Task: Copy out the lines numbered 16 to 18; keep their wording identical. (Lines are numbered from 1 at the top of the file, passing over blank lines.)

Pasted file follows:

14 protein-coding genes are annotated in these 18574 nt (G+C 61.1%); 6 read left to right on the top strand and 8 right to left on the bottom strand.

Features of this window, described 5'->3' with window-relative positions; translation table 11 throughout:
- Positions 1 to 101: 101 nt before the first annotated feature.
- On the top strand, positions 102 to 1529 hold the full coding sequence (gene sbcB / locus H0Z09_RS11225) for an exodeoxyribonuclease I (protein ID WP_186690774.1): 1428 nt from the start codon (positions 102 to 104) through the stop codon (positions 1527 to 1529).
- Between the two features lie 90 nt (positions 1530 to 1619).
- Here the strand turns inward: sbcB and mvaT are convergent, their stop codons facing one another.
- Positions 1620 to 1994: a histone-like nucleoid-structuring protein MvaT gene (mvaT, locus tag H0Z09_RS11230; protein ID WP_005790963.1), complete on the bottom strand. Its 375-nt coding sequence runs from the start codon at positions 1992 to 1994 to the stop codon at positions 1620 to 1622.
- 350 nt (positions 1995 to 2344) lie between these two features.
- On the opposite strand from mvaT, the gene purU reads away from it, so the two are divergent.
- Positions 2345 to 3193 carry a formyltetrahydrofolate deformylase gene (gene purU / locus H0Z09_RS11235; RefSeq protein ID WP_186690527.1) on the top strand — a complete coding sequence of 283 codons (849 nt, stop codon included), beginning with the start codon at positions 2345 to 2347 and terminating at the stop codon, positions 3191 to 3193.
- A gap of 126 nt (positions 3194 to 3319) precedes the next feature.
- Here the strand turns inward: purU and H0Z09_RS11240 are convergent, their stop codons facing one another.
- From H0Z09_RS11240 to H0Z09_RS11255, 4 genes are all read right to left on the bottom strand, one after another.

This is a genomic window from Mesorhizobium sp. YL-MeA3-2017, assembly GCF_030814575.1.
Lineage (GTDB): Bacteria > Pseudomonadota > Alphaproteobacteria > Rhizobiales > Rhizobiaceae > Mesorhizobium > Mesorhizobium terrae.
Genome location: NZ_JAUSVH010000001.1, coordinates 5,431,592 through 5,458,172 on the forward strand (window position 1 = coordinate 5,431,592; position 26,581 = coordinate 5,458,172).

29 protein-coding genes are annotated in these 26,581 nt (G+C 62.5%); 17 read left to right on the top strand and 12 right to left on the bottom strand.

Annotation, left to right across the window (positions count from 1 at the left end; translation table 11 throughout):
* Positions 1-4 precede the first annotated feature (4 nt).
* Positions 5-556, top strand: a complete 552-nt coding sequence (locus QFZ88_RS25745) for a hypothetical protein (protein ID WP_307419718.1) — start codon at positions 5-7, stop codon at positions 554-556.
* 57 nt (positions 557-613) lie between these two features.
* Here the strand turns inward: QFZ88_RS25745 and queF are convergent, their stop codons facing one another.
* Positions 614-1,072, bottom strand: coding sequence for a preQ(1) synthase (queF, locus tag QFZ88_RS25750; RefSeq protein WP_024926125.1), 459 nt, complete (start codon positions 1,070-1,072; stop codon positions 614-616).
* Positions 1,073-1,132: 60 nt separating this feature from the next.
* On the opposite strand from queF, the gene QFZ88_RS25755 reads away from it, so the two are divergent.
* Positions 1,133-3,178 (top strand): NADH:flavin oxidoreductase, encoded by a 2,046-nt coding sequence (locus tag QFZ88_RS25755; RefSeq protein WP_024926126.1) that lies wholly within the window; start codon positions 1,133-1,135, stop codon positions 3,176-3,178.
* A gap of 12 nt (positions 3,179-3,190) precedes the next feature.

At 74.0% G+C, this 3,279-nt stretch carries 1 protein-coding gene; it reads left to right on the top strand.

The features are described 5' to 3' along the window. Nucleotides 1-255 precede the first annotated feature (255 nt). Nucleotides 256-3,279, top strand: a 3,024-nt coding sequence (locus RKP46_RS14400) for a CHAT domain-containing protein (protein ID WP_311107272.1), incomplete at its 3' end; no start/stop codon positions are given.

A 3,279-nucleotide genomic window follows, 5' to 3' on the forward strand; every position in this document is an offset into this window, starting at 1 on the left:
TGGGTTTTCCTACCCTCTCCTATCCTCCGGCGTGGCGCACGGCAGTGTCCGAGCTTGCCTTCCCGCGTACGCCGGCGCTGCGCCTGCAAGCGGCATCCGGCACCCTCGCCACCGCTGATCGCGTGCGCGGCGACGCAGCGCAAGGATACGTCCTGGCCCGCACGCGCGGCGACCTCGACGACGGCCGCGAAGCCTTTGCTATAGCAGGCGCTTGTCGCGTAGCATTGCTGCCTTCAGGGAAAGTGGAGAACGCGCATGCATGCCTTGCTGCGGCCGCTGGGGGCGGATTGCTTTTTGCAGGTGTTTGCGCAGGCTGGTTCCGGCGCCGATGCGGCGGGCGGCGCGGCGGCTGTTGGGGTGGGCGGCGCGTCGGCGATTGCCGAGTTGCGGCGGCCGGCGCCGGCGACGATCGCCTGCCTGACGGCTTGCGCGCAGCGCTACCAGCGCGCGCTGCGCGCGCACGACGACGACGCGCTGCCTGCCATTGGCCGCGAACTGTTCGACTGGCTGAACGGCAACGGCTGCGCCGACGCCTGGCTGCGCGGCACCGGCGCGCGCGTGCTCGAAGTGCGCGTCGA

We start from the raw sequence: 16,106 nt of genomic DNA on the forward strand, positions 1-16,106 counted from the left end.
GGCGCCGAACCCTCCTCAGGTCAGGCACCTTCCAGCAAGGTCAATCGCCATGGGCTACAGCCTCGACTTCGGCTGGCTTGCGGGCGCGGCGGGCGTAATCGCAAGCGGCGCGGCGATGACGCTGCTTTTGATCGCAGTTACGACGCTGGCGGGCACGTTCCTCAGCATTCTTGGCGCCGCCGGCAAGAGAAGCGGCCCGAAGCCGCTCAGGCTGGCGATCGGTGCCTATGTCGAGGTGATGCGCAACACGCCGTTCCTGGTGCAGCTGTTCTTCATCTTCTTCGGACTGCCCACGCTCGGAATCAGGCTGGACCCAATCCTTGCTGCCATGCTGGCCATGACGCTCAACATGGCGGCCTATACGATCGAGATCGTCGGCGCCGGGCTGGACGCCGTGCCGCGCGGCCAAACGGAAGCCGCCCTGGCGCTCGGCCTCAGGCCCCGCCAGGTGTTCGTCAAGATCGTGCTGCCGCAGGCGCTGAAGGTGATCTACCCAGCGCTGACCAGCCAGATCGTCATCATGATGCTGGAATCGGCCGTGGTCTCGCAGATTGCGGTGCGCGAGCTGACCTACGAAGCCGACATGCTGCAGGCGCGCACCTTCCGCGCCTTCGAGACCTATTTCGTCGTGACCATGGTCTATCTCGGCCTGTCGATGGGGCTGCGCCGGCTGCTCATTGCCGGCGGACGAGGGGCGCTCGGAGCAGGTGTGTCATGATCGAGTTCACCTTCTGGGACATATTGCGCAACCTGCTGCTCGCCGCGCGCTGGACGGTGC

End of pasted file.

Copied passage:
Genome location: NZ_JAUSVH010000001.1, coordinates 5,431,592 through 5,458,172 on the forward strand (window position 1 = coordinate 5,431,592; position 26,581 = coordinate 5,458,172).

29 protein-coding genes are annotated in these 26,581 nt (G+C 62.5%); 17 read left to right on the top strand and 12 right to left on the bottom strand.

Annotation, left to right across the window (positions count from 1 at the left end; translation table 11 throughout):